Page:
The building was redeveloped into houses and flats during the 1980s and now bears a plaque commemorating its former history.

Maldon workhouse, 2006
© Peter Higginbotham.

Maldon workhouse plaque 2003
© Peggy Edmond.

The New Workhouse

The new Maldon Union workhouse was erected in 1872-3 on a five-acre site on Spital Road in Maldon. It could accommodate 450 inmates and its construction cost around £20,000. The Tudor-style building was designed by Frederick Peck. Its location and layout are shown on the 1897 map below.

Maldon workhouse site, 1897.

Maldon new workhouse, early 1900s.
© Peter Higginbotham.

A block at the site entrance contained a porter's lodge, board room, waiting room, master's quarters, probationary and tramps' wards.

Maldon workhouse entrance block, 1873.

Maldon entrance from the south-east, 2000.
© Peter Higginbotham.

The main building contained administrative offices and dining-hall at its centre. Male inmates were accommodated to the north and females to the south.

Maldon workhouse main block, 1873.

Maldon main building from the south-east, 2000.
© Peter Higginbotham.

To the rear of the main building were the kitchen, laundry, mortuary, and stores. A separate infirmary stood to the west of the workhouse.

Maldon original infirmary block from the south-east, 2000.
© Peter Higginbotham.

A chapel was erected in the grounds at the front of the main building.

Maldon chapel from the south-east, 2000.
© Peter Higginbotham.

In December 1874, an explosion in the nurses' kitchen of the new workhouses' fever hospital caused considerable damage to the building. It was thought to have been caused by water in the circulating pipes being frozen and causing a build-up of steam in the boiler which then burst. The force of the explosion destroyes two walls separating the kitchen from the patientents' rooms, and also brought down the chimney which made two holes in the roof. There were no casualties, however.

After 1930, the workhouse was redesignated as a Public Assistance Institution. After 1948, it joined the National Health Service as St Peter's Hospital. In recent times, the lodge has been used as mental illness day unit, and the chapel as a staff social club.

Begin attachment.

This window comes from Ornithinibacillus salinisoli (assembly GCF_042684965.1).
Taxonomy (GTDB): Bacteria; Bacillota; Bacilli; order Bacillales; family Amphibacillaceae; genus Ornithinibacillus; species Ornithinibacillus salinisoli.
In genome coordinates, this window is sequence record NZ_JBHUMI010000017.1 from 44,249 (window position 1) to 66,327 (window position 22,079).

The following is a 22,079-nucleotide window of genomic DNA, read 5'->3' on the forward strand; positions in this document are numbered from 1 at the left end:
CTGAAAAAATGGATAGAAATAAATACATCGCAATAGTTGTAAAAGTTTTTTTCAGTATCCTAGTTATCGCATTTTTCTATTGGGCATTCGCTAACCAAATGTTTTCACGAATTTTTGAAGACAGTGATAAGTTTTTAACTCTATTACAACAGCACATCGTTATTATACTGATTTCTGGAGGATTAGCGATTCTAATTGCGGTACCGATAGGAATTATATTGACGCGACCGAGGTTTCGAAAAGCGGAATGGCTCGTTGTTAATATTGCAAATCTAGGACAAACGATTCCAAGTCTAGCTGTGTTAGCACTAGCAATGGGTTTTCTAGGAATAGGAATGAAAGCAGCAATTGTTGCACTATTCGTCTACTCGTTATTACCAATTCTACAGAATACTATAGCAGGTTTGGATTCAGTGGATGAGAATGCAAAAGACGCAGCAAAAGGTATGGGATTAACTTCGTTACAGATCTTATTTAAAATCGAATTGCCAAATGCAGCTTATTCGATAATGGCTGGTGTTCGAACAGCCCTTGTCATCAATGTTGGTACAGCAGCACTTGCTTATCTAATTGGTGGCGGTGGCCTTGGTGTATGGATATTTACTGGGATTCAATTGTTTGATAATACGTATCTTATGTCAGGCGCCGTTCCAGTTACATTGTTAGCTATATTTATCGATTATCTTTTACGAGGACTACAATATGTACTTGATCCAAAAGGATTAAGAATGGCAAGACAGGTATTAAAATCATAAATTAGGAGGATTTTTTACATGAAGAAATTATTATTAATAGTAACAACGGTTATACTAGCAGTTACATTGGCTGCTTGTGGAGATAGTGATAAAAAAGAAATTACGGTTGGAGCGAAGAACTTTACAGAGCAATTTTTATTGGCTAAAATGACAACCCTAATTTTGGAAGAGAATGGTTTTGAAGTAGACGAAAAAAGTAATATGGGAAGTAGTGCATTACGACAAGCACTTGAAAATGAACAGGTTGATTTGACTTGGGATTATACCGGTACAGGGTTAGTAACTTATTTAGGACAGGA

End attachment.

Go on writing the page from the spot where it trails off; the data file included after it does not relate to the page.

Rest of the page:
Maldon Children's Homes

The Maldon Union operated a children's home at Tiptree. It occupied rented premises at the corner of Station Road and Church Road, formerly used as a temperance hotel. The much-altered building is now used as retail premises.

Temperance Hotel, Tiptree, early 1900s.

A property known as The Gables at 116 High Street in Maldon was also later used as children's accommdation.

The Gables, 2006.
© Peter Higginbotham.




Note: many repositories impose a closure period of up to 100 years for records identifying individuals. Before travelling a long distance, always check that the records you want to consult will be available.

  • Essex Record Office, Wharf Road Chelmsford CM2 6YT. Holdings include: Guardians' minutes (1835-1930); Ledgers (1835-1930); Births (1836-61); Deaths (1836-62, 1866-1914); Creed register (1900-14); Casuals' admissions and discharges (1914-25, 1932); Indoor relief lists (1839-1930); Workhouse medical relief books (1862-74); etc.


  • Maldon Workhouse (1719-1875) by Peggy Edmond (ISBN 0 9536147) copies from St Clares Hospice 01621 857727. (Archive researches deposited with Maldon Archeological and Historical Group, Brickhouse Farm, 01245 222175.)


  • None.


  • Many thanks to Peggy Edmond who has kindly allowed her researches on the old Maldon workhouse to be included here. Also to Bill Simpson for picture of Wickham Bishop.